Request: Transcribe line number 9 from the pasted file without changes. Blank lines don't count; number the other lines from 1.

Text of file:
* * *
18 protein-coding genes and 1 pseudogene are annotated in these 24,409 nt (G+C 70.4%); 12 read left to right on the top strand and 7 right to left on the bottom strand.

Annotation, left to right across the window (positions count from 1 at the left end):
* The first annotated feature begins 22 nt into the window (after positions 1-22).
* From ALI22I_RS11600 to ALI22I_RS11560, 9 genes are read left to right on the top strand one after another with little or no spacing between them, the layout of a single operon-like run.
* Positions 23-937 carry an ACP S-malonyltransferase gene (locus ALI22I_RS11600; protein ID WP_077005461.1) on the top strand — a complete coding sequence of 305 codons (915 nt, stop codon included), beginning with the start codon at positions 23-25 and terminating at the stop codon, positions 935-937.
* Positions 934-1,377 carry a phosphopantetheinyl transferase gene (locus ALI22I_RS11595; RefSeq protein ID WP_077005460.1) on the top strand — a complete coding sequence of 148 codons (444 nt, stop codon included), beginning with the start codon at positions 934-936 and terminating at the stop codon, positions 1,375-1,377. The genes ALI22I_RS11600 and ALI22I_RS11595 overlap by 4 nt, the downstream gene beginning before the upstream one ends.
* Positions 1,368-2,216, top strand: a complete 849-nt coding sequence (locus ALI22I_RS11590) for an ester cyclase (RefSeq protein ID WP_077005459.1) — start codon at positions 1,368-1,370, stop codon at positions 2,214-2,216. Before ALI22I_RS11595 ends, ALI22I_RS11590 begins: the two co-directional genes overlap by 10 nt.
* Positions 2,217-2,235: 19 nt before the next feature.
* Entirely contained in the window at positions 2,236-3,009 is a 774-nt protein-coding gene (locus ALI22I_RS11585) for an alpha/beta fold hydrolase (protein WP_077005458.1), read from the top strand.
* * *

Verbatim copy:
* Entirely contained in the window at positions 2,236-3,009 is a 774-nt protein-coding gene (locus ALI22I_RS11585) for an alpha/beta fold hydrolase (protein WP_077005458.1), read from the top strand.